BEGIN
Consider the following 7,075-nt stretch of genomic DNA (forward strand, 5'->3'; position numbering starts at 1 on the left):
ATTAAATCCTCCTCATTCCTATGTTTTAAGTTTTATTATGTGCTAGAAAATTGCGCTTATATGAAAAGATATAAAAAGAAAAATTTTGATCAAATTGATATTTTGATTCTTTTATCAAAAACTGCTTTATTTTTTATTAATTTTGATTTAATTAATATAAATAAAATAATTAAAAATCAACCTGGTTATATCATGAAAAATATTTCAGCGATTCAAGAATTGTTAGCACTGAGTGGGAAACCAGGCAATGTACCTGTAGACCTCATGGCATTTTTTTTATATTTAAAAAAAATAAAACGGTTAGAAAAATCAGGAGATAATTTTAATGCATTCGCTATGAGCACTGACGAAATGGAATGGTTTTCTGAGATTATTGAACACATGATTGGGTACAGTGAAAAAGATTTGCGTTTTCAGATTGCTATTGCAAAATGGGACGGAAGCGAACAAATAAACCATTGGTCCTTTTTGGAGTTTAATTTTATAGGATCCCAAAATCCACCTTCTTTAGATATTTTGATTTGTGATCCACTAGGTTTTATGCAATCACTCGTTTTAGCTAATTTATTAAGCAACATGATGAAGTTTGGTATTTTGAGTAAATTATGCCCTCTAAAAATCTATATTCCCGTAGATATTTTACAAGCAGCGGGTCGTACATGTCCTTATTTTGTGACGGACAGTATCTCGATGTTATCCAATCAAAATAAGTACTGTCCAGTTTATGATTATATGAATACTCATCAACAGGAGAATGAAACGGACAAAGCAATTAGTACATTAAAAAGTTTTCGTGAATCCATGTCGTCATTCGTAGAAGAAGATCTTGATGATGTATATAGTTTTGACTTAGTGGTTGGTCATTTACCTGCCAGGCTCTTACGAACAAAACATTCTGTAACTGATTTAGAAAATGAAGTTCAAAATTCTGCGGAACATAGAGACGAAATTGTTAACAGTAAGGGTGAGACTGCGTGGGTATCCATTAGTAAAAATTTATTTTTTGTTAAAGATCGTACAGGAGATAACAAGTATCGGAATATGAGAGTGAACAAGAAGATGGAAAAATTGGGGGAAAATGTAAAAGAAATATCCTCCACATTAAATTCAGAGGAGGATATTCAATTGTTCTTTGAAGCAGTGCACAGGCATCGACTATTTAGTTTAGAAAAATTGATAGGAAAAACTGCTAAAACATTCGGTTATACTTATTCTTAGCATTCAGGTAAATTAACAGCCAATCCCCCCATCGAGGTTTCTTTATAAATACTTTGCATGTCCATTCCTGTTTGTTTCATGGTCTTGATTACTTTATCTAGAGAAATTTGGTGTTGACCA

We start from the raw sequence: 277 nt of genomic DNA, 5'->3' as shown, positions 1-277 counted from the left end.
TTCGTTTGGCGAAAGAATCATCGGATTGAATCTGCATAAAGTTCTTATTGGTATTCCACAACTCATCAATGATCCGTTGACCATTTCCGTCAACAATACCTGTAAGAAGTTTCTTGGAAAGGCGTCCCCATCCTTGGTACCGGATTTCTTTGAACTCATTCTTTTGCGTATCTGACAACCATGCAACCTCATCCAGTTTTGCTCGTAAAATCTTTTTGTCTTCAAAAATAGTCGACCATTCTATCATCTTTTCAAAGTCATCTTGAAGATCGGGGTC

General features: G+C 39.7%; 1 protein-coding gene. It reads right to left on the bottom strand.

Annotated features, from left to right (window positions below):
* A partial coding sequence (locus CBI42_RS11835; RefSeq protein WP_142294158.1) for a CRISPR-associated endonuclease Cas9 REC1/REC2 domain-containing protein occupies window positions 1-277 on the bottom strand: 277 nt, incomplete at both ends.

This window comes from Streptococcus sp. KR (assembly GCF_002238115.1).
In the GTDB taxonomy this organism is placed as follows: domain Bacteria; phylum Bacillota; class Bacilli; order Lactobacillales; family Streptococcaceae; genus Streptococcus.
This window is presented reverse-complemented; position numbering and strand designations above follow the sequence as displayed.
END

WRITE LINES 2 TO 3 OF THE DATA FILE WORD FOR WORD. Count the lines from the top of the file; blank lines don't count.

ATTAAATCCTCCTCATTCCTATGTTTTAAGTTTTATTATGTGCTAGAAAATTGCGCTTATATGAAAAGATATAAAAAGAAAAATTTTGATCAAATTGATATTTTGATTCTTTTATCAAAAACTGCTTTATTTTTTATTAATTTTGATTTAATTAATATAAATAAAATAATTAAAAATCAACCTGGTTATATCATGAAAAATATTTCAGCGATTCAAGAATTGTTAGCACTGAGTGGGAAACCAGGCAATGTACCTGTAGACCTCATGGCATTTTTTTTATATTTAAAAAAAATAAAACGGTTAGAAAAATCAGGAGATAATTTTAATGCATTCGCTATGAGCACTGACGAAATGGAATGGTTTTCTGAGATTATTGAACACATGATTGGGTACAGTGAAAAAGATTTGCGTTTTCAGATTGCTATTGCAAAATGGGACGGAAGCGAACAAATAAACCATTGGTCCTTTTTGGAGTTTAATTTTATAGGATCCCAAAATCCACCTTCTTTAGATATTTTGATTTGTGATCCACTAGGTTTTATGCAATCACTCGTTTTAGCTAATTTATTAAGCAACATGATGAAGTTTGGTATTTTGAGTAAATTATGCCCTCTAAAAATCTATATTCCCGTAGATATTTTACAAGCAGCGGGTCGTACATGTCCTTATTTTGTGACGGACAGTATCTCGATGTTATCCAATCAAAATAAGTACTGTCCAGTTTATGATTATATGAATACTCATCAACAGGAGAATGAAACGGACAAAGCAATTAGTACATTAAAAAGTTTTCGTGAATCCATGTCGTCATTCGTAGAAGAAGATCTTGATGATGTATATAGTTTTGACTTAGTGGTTGGTCATTTACCTGCCAGGCTCTTACGAACAAAACATTCTGTAACTGATTTAGAAAATGAAGTTCAAAATTCTGCGGAACATAGAGACGAAATTGTTAACAGTAAGGGTGAGACTGCGTGGGTATCCATTAGTAAAAATTTATTTTTTGTTAAAGATCGTACAGGAGATAACAAGTATCGGAATATGAGAGTGAACAAGAAGATGGAAAAATTGGGGGAAAATGTAAAAGAAATATCCTCCACATTAAATTCAGAGGAGGATATTCAATTGTTCTTTGAAGCAGTGCACAGGCATCGACTATTTAGTTTAGAAAAATTGATAGGAAAAACTGCTAAAACATTCGGTTATACTTATTCTTAGCATTCAGGTAAATTAACAGCCAATCCCCCCATCGAGGTTTCTTTATAAATACTTTGCATGTCCATTCCTGTTTGTTTCATGGTCTTGATTACTTTATCTAGAGAAATTTGGTGTTGACCA

We start from the raw sequence: 277 nt of genomic DNA, 5'->3' as shown, positions 1-277 counted from the left end.